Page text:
on 16 October 2000
Kirsty MacColl deserves more recognition, both for the quality of her music and the magic of her lyrics, delivered in a usually gentle voice that still manages to convey a hard edge of bitterness when demanded. The album opens with 'Innocence' - a biting description of someone she obviously has little respect for (with lines like "when you eat no one else does but you always wonder why"). The verbal dexterity is dazzling. 'Don't Come the Cowboy With Me Sonny Jim' is a sad tale of a girl trapped in casual relationships, told with a remarkable sense of rhyme and metre, and 'What Do Pretty Girls Do?' is virtually a short story of the decline and fall of a successful star, now ignored and ridiculed. But it's not all sadness and chagrin: her version of the Kinks' 'Days' is positively uplifting. I could extol the virtues of all the other tracks, but you should discover them for yourself! For me, the only downside is the inclusion of two tracks sung in French. Somehow the language doesn't suit Kirsty's voice, and unless you speak perfect French (I don't!) you'll miss the beauty of her linguistic gymnastics. Still, they are the last two tracks on the album so they are easy to omit. It would have been five stars, but for those two tracks. Is it folk? Is it pop? Does it matter? It's a great album musically and lyrically, and one that I've been playing for ten years without tiring of it.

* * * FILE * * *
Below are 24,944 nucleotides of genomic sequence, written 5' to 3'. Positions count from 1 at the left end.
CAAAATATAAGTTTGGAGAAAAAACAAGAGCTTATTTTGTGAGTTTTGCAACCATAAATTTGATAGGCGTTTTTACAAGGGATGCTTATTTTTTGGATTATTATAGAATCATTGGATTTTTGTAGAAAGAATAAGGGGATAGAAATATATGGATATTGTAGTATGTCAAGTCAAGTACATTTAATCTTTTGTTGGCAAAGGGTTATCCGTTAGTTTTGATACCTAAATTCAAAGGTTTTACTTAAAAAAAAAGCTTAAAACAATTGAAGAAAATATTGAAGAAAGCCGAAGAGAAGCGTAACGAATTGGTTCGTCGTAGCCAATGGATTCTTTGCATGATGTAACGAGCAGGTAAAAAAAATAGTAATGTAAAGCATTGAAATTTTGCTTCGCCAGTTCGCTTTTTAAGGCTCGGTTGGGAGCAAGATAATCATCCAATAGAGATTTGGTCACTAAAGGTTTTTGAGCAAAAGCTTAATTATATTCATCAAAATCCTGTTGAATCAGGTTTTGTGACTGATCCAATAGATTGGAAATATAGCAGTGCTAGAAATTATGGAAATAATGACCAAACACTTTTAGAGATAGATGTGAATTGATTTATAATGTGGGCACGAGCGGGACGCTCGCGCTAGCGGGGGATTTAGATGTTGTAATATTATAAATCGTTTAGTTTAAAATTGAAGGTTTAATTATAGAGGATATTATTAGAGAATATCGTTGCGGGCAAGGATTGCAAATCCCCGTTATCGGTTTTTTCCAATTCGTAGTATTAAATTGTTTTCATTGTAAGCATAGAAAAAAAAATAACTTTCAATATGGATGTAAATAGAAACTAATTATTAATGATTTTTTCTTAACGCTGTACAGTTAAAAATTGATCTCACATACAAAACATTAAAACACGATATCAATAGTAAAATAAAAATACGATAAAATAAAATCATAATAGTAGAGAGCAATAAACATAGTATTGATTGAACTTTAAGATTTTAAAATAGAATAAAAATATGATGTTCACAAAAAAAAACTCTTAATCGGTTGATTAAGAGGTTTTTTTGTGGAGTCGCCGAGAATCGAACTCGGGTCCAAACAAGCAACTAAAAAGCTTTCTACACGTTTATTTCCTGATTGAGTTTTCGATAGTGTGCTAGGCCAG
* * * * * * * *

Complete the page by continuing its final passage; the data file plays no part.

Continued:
on 15 December 2002
Kirsty MacColl's 'Kite' is an amazing album. Each song is brought to life by Kirsty's serene, vibrant and unique voice. This is one of those albums where the music speaks to you over time. You won't get the meaning of the songs straight away, that's they joy of Kirsty's strong craftsmanship in creating songs that have meaning.